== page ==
Actinidia arguta is commercially grown in New Zealand and few other countries; the fruit are sometimes sold as kiwiberry or hardy kiwi. In New Zealand, two biovars of Pseudomonas syringae pv. actinidiae have recently been found to cause bacterial canker on both A. chinensis and A. deliciosa, which produce the yellow and green fleshed kiwifruit, respectively (4). In November 2011, in a commercial orchard in the Bay of Plenty, New Zealand, A. arguta ‘Tahi’ and ‘Rua’ showed small angular necrotic leaf spots. About 50% of the vines randomly located throughout the orchard showed symptoms. Canker or shoot dieback were not detected on any of the infected plants. Four strains, labeled 13093 to 13096, were isolated onto King's B medium (KB) from leaves selected from four different plants showing symptoms. These four strains were gram-negative, induced a hypersensitive reaction when infiltrated in tobacco plants, lacked cytochrome c oxidase, arginine dehydrolase, and urease activity, and were unable to hydrolyze esculin, starch, and gelatine, and to induce ice nucleation. When plated on KB, these strains showed the same weak fluorescence associated with some strains of P. syringae pv. actinidiae (4). All these characteristics support identification of the strains as P. syringae pv. actinidiae. Using P. syringae pv. actinidiae-specific primers PsaF1/R2 (2), the expected 280-bp fragment was amplified by PCR from genomic DNA extracted from the four strains. The four amplicons were sequenced (GenBank Accession Nos. KF206138 to 41) and found to be 100% identical to each other and to the corresponding DNA fragment of the pathotype strain, ICMP 9617 (AY342165). A similar conclusion was reached using the duplex PCR targeting the ompP1 and the avrD genes (1); two amplicons of 492 and 226 bp were obtained with each of the four strains as expected for P. syringae pv. actinidiae. The DNA sequence of the 492-bp amplicon (KF206134 to 37) was 100% identical to that of strains of P. syringae pv. actinidiae, such as Psa 10627 (JQ934475.1). Strain 13094 isolated from A. arguta and pathotype strain ICMP 9617 were sprayed at a concentration of 3 × 109 cfu/ml on to the undersides of leaves of three 6- to 8-week-old seedlings of A. chinensis‘Hort16A’ and three similar seedlings of A. deliciosa ‘Bruno.’ Those are the conditions under which the pathogenicity of strains of P. syringae pv. actinidiae is usually evaluated (4). After 2 weeks of incubation, small necrotic angular spots were observed on all plants inoculated with 13094 or ICMP 9617 but not on the water-treated control plants. The bacteria isolated from those necrotic spots had the same morphological characteristics on KB as P. syringae pv. actinidiae and gave a 280-bp amplicon after PCR with the PsaF1/R2 primers. Leaves of two rooted cuttings of A. arguta‘Tahi’ were spray inoculated with strain 13094 at a concentration of 2.7 × 109 cfu/ml or with water. Necrotic spots developed on leaves 1 week after inoculation. No spots developed on the water-treated plants. The bacteria isolated from those necrotic spots had the same morphological characteristics on KB as P. syringae pv. actinidiae and gave a 280-bp amplicon after PCR with the PsaF1/R2 primers. Isolation of P. syringae pv. actinidiae from A. arguta has been reported only once before (3). This is this is the first report of P. syringae pv. actinidiae being isolated from A. arguta vines in New Zealand. This limited outbreak did not lead to any loss of production and since then only very few symptoms have been observed in this particular orchard.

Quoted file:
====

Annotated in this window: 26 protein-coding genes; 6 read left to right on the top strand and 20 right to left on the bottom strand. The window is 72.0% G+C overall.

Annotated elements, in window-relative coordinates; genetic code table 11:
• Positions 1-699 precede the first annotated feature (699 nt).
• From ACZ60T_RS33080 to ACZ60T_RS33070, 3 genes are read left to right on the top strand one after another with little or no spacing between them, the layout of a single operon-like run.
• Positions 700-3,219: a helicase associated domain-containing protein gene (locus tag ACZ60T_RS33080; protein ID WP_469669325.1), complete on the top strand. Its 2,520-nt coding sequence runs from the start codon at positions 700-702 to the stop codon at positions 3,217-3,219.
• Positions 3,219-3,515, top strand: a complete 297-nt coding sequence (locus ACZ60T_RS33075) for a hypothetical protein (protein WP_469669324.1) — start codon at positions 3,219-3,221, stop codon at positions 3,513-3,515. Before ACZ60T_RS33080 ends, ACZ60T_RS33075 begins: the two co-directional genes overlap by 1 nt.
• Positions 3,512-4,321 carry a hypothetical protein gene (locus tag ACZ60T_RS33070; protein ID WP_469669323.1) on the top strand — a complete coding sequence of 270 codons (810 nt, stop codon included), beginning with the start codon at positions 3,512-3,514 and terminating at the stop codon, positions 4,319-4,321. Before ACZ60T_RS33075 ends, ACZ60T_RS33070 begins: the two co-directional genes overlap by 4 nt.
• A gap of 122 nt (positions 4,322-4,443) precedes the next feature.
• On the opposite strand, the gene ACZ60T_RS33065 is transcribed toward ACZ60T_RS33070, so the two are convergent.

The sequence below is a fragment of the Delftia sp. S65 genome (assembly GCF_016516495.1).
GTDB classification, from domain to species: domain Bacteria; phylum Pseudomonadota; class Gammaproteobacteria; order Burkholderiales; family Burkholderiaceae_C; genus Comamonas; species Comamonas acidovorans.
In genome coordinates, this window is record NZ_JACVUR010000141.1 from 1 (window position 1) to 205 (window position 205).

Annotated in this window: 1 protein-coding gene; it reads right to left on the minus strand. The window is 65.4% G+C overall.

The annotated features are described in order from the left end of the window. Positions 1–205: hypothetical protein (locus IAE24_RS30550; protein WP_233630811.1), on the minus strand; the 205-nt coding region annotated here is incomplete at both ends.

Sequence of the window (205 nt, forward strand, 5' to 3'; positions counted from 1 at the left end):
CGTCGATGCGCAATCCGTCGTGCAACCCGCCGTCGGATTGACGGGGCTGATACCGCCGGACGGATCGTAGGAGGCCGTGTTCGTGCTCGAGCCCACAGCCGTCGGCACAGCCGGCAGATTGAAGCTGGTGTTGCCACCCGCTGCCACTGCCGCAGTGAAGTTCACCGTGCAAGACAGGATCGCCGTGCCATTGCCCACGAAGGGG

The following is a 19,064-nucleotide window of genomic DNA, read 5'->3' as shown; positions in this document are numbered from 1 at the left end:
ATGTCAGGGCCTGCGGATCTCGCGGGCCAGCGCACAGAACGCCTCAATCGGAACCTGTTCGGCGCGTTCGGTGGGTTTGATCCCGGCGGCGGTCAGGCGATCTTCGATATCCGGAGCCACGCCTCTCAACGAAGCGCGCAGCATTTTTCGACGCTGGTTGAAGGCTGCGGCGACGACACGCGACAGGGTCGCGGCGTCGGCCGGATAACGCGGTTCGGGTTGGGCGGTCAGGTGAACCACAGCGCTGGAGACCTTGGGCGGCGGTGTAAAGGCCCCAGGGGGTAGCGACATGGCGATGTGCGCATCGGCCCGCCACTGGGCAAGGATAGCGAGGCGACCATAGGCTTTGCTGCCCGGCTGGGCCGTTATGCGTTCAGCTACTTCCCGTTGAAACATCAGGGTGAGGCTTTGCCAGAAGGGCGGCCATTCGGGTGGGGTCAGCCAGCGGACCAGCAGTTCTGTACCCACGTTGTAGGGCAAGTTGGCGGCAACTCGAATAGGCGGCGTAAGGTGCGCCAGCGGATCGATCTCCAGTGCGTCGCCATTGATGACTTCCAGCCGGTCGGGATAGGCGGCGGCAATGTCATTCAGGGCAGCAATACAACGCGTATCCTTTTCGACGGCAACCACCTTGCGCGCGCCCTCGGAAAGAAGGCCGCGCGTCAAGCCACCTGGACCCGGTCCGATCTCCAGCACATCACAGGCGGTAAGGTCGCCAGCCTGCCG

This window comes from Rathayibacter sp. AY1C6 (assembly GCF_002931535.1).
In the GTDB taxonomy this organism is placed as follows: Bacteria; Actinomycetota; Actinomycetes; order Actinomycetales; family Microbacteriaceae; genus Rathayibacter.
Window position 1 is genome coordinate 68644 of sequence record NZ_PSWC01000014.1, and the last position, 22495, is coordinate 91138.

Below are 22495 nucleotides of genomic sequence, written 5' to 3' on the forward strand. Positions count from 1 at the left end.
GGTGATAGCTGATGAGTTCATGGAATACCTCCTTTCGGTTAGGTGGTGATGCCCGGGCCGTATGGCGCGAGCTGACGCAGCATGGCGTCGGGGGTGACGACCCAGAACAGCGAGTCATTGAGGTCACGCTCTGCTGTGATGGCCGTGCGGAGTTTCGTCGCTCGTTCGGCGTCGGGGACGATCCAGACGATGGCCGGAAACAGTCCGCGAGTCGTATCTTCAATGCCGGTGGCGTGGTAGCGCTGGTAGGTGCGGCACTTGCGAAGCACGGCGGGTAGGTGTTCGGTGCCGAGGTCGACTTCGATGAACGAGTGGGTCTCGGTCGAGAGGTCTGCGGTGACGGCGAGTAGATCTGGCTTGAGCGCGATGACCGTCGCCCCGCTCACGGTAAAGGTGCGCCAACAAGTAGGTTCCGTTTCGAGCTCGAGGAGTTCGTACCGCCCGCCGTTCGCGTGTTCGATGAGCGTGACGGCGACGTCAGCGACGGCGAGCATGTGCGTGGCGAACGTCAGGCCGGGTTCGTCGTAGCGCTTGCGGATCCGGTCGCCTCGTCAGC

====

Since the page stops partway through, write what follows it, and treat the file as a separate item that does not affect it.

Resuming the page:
References: (1) A. Gallelli et al. J. Plant Pathol 93:425, 2011. (2) J. Rees-Gorge et al. Plant Pathol. 59:453, 2010. (3) K. Ushiyama et al. Ann. Phytopath. Soc. Japan 58:476, 1992. (4) J. L. Vanneste et al. Plant Dis. 97:708, 2013.